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The economic and social well-being of Australia is based on its citizens’ ability to adapt and create knowledge and products in response to societal needs. The fruits of creativity enrich our culture and improve the quality of our lives. This paper presents an innovative theoretical framework for Distributed Creativity in classrooms that might be used to explore and define forms of complementarity among students to support production of creative ideas or products; and investigate ways in which Distributed Creativity can be used by researchers and educators to study and optimise student creative potential. The Distributed Creativity framework is predicated on the transformational potential of digital technologies to afford students the capacity to work collaboratively and engage in what has been termed mini-c creativity.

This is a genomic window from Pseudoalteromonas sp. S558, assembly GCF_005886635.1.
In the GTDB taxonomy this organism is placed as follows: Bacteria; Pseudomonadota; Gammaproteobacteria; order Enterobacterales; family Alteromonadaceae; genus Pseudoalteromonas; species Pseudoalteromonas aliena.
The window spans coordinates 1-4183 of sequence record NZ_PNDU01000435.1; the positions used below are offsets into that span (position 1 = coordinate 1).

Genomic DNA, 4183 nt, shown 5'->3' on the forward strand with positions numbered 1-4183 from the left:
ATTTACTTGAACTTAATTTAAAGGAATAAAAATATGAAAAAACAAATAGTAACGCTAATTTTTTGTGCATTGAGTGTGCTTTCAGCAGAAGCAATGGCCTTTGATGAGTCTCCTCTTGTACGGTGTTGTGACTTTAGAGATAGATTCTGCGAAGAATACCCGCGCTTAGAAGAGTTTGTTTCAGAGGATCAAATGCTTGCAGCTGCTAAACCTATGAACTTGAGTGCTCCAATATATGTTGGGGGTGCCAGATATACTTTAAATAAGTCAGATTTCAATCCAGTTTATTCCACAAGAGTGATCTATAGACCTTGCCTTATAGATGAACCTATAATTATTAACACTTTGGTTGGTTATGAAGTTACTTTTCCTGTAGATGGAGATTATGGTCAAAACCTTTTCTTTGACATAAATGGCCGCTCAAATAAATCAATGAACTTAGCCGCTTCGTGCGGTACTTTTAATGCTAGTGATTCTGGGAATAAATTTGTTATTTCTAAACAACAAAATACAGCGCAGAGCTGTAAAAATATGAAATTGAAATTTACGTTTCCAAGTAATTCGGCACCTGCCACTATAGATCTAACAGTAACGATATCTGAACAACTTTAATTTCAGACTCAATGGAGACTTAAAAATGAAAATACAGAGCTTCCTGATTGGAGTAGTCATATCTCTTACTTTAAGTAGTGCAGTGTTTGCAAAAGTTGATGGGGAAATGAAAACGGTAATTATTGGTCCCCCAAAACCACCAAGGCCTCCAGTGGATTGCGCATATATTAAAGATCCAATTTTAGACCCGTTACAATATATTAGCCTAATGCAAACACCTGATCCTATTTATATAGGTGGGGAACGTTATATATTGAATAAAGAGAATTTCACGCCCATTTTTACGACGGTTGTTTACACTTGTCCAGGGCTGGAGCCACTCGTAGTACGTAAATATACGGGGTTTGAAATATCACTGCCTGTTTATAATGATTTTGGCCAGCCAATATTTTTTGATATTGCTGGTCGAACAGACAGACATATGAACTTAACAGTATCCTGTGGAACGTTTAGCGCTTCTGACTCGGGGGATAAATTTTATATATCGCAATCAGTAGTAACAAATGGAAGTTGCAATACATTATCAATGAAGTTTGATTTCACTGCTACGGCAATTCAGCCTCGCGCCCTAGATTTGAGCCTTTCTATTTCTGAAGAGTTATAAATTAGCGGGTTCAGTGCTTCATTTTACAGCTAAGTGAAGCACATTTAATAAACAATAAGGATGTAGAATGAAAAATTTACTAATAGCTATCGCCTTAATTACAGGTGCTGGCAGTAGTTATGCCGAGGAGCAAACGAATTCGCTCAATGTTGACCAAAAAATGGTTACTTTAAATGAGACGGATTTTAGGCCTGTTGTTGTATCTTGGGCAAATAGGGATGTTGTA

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Conference Paper

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